UH, Penders hope glass slipper fits again
The Houston Cougars gave their fans plenty of reasons to cheer after winning the Conference USA Tournament and earning the school’s first bid to the NCAA Tournament since 1992.
But they don’t want the celebration to stop there. UH, the No. 13 seed in the Midwest region, has its eyes set on continuing a Cinderella run that included wins over Memphis and UTEP. The Cougars will face a daunting task at approximately 8:50 p.m. Friday, however, when they take on the fourth-seeded Maryland Terrapins at Spokane Veterans Memorial Arena in Spokane, Wash.
Maryland closed out the regular season much like Cougars played last week, winning seven straight before falling to Georgia Tech in the quarterfinals of the Atlantic Coast Conference Tournament. Despite that loss, the Terrapins enter the Big Dance as the ACC’s regular-season co-champion and the AP’s No. 20 ranking.
Under head coach Gary Williams, who took over the program in 1989, Maryland won the national title in 2002 and made another Final Four appearance in 2001. The 1997 Tournament was the last time the Terrapins failed to win their first-round matchup.
But while Maryland has an impressive resume, so do Cougars head coach Tom Penders and guard Aubrey Coleman.
Penders is one of the most notable underdog coaches, leading a double-digit seed to the second round of the Tournament on six occasions. “Tournament Tom” also advanced to the Elite Eight during one of his eight tourney go-rounds at the University of Texas.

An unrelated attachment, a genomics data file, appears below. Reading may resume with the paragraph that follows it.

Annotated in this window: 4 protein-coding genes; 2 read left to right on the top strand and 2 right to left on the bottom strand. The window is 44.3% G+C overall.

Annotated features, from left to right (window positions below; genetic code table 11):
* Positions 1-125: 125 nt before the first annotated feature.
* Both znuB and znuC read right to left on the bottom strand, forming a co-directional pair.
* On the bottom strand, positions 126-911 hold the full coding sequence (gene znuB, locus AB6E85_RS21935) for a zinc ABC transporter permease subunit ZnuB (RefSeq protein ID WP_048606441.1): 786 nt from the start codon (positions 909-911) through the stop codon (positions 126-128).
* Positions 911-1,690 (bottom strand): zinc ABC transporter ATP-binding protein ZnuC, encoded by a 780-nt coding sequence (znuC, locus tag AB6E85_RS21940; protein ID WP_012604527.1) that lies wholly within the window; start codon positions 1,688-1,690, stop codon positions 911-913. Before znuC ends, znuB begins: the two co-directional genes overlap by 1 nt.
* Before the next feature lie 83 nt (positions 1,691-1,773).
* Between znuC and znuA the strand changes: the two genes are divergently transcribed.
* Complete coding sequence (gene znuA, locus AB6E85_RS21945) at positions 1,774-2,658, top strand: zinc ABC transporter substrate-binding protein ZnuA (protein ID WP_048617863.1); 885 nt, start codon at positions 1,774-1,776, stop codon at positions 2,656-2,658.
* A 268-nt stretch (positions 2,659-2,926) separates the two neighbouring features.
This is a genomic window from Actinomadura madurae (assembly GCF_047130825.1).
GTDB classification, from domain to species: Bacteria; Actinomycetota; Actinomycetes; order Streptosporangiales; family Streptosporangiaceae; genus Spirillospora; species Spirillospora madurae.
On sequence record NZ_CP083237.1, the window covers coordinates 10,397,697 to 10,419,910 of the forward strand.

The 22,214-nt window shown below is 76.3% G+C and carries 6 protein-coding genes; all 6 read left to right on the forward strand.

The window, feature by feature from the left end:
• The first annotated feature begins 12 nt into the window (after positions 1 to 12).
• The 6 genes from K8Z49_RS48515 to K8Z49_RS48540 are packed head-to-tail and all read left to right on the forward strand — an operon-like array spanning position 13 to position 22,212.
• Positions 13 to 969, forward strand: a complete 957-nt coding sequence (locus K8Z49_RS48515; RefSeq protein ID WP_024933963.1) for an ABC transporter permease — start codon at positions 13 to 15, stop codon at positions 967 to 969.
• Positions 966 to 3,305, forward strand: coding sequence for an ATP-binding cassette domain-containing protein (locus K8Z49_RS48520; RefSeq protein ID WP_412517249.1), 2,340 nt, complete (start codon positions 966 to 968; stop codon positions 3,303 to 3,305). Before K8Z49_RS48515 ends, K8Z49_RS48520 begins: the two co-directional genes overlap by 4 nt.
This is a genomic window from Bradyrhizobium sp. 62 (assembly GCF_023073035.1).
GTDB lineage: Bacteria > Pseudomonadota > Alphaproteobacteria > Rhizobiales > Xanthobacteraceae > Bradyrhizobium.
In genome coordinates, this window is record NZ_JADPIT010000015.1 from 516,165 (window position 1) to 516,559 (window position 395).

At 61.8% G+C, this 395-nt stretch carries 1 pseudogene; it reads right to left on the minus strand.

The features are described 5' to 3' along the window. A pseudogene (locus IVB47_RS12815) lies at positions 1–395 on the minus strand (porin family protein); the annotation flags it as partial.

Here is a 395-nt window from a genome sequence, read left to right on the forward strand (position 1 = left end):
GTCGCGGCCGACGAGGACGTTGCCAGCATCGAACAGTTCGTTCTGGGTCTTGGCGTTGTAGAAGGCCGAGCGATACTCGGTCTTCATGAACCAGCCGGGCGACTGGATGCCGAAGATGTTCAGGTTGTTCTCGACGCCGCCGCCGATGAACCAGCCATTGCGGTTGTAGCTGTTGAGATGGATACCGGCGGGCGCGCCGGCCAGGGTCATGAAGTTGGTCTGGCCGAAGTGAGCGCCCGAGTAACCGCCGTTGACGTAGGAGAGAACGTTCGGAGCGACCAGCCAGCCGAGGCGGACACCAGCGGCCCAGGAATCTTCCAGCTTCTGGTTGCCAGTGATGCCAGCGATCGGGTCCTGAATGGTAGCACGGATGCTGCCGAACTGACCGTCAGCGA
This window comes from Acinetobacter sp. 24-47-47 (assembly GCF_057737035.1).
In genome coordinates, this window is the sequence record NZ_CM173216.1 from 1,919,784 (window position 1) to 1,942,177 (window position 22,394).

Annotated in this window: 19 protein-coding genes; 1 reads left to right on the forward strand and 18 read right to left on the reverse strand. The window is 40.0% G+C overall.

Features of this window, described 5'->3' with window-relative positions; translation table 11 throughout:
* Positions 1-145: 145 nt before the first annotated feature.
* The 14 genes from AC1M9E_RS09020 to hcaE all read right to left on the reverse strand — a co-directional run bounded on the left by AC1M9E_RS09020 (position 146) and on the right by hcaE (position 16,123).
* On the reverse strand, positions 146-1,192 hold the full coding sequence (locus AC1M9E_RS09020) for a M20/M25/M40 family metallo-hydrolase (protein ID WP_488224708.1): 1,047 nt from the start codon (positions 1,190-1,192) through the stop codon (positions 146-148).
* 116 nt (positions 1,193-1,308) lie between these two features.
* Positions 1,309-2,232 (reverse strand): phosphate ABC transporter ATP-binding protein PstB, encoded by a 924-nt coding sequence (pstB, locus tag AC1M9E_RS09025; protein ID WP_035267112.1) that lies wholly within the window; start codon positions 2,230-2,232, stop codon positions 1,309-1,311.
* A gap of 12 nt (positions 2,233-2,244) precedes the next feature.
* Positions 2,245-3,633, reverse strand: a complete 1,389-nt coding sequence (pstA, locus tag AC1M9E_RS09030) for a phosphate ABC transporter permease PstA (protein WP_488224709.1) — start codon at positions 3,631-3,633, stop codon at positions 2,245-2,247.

On the same day former head coach Guy V. Lewis, who led UH to two Final Fours, turns 88, Penders will have a chance to taste Tournament glory again. And he may need the nation’s leading scorer, Coleman, to continue playing the role of unselfish teammate who knows when it’s time to be selfish.
A weary Coleman scored only 13 points on 4-of-20 shooting against UTEP last Saturday, but recorded team highs in rebounds (nine) and assists (six). Instead of attempting to single-handedly bring UH back from a nine-point deficit, he allowed players such as Kelvin Lewis (11-of-15 overall, 6-of-10 3-pointers) and Zamal Nixon (13 points, four assists) to pick up the slack.
This concept of team play also worked when Coleman led the team in scoring against Memphis and Southern Miss, mainly because his teammates drained open shots.
Both teams average more than 78 points per game, using athletic guards and quick, crisp passing to set up transition opportunities.
Maryland has a distinct size advantage at point guard, as Greivis Vasquez’s 6-6, 200-pound frame will force Penders to find someone other than Desmond Wade (5-8, 150 pounds) to match up defensively. Vazquez’s ability to penetrate and use his body to draw contact could cause problems for the smaller UH guards.
He is leading lead Terrapins in scoring and distribution, averaging 19.5 points and 6.3 assists per game. Vasquez also has an ability to stretch defenses with outside jumpers, as he shoots 37 percent from beyond the arc.